Why Communication Helps Breast/Chestfeeding Families.
By: Angie Whatley RN, IBCLC, CLD
Do you remember this first time you talked with a family about breast/chest feeding? Were you nervous? Did your suggestions help them succeed?
Education and learning how to overcome challenges in the early days helps to increase the initiation and duration rates of breastfeeding in the United States. Our work is so important throughout the prenatal phase to normalize breast/chest feeding and equip families with knowledge and skills before the baby comes. I can remember how nervous I was the first time I taught a breastfeeding class…. I had so much knowledge in my head from my own education, my own experiences, and the courses I took for certification in breastfeeding education that I wanted them to know it all!!
I started my lactation practice about 15 years ago and have helped new parents learn to breastfeed both in hospital settings and in their homes. Each setting offers a very different perspective on families’ challenges, support systems, and disclosures. I have seen in my own practice that when breastfeeding is not going well, parents may feel depressed and not know how to deal with the emotions of guilt for not being able to feed their baby the way they hoped. Breast/chest feeding is made even more difficult when new parents face challenges in our healthcare system. Many parents may not even try breastfeeding due to fear of guilt and negative stories they hear from other families.
How can we help these families be more successful and feel ok about their decisions to breastfeed as long as they can? I have learned along the way to condense the knowledge to focus on the family’s concerns and priorities, share only positive stories, and give practical suggestions and options for what they need to survive and still feel successful.
My own breastfeeding experiences with my 3 pregnancies were all very different. Even though I was a nurse with my first son born 32 years ago, I knew very little. When I had pain with breastfeeding there wasn’t an IBCLC or CLC around me to help, and there was no one knowledgeable about latching even in my pediatrician’s office. No one in my family that I knew breastfed, so I wasn’t very successful and quit nursing around 2 months due to nipple trauma and infection. I struggled with guilty feelings around this, but now I know I did the best I could with what I knew and had access to at that time. My other two babies were also breastfed, but I was more equipped and had resources for support. This is the case for many parents that either have no support in their families or communities or are too afraid to reach out for help for whatever reasons.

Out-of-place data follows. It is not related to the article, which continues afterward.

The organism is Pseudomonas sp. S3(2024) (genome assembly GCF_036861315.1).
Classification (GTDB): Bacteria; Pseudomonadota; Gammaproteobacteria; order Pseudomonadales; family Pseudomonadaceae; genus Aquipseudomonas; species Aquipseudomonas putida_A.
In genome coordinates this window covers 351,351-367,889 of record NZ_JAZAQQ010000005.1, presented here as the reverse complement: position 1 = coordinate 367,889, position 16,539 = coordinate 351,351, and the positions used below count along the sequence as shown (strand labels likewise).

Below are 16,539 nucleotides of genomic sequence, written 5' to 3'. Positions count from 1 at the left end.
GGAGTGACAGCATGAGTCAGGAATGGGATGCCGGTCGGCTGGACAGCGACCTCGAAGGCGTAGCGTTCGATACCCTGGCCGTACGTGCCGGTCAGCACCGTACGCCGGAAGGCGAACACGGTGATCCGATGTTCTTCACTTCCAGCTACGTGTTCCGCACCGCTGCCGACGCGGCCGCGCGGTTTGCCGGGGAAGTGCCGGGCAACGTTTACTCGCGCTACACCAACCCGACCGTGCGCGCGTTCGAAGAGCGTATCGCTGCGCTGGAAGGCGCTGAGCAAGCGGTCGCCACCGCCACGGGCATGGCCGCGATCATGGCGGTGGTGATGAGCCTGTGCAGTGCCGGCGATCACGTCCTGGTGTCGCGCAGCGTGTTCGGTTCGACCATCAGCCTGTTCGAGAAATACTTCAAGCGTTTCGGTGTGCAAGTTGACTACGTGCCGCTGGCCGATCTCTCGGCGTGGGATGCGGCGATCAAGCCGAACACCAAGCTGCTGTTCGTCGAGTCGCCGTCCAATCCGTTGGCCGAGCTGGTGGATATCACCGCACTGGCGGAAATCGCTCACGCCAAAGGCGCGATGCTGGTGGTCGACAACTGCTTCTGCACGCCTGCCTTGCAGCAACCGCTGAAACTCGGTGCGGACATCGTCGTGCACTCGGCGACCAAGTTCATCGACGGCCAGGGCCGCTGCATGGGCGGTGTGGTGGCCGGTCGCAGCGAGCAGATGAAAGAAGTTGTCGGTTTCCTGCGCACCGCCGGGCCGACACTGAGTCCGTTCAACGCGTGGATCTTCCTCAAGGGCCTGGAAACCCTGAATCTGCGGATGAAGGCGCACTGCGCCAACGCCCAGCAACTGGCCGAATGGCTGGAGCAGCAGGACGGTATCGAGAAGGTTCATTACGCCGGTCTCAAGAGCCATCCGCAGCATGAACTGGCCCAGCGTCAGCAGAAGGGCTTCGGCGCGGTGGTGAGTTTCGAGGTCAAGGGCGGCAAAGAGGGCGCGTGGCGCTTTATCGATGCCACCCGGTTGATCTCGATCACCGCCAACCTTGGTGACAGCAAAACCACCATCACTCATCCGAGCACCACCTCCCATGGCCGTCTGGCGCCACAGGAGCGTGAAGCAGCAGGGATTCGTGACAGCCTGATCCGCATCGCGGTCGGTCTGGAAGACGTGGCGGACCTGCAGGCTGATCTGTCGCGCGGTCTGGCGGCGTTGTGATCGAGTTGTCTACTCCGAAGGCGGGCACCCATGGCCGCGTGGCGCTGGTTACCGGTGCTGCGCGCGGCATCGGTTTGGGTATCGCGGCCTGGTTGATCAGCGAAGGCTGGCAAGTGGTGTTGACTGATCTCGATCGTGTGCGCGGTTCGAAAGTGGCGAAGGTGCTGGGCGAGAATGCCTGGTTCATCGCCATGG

I like to share my knowledge and stories to help other educators support birth families to help them succeed and feel comfortable about their decisions without guilt. You can make a difference in a family and infant’s health and life just by offering encouragement and support the best way you can with the knowledge you have, being non-judgmental, and giving resources to help.
Come learn more about this topic in the Breastfeeding Talk – “Making the Case” webinar on July 7th from 10:30AM to 11:45AM ET to learn how you can be a better communicator and educator to help families set and reach their breastfeeding goals. Register here!
Angie has worked the last 30 years as an RN in Maternal Child health previously retired in September 2022 from 28 years in Public Health through the Arkansas Department of Health, the last 5 years as WIC Breastfeeding Peer Counselor Coordinator. She achieved IBCLC (International Board-Certified Lactation Consultant) in 2014 and started her own lactation consulting business to provide in-home breastfeeding consults. Her own childbirth/breastfeeding experiences lead to this passion to educate, support, and encourage families on their journeys as new parents. Angie offers lactation education to rural hospital settings for nurses and providers to learn more on how to support breastfeeding in the hospital to get the best start. Angie has close relationships working with many medical providers in Arkansas, Mississippi, and Memphis Tennessee areas and mentors aspiring doulas/childbirth educators and lactation counselors working toward certification. Angie also is a member of Toastmasters International. She serves on several State Breastfeeding Coalitions and the Arkansas Breastfeeding Taskforce. Previous public speaking engagements include National Area Health Education Conference – Las Vegas, NV in 2010, Arkansas Public Health Association Annual Conference 2017, Arkansas Breastfeeding Coalition – Lactation Symposium 2018 & 2019, Arkansas Home Visiting Network Annual Conference 2017 & 2019.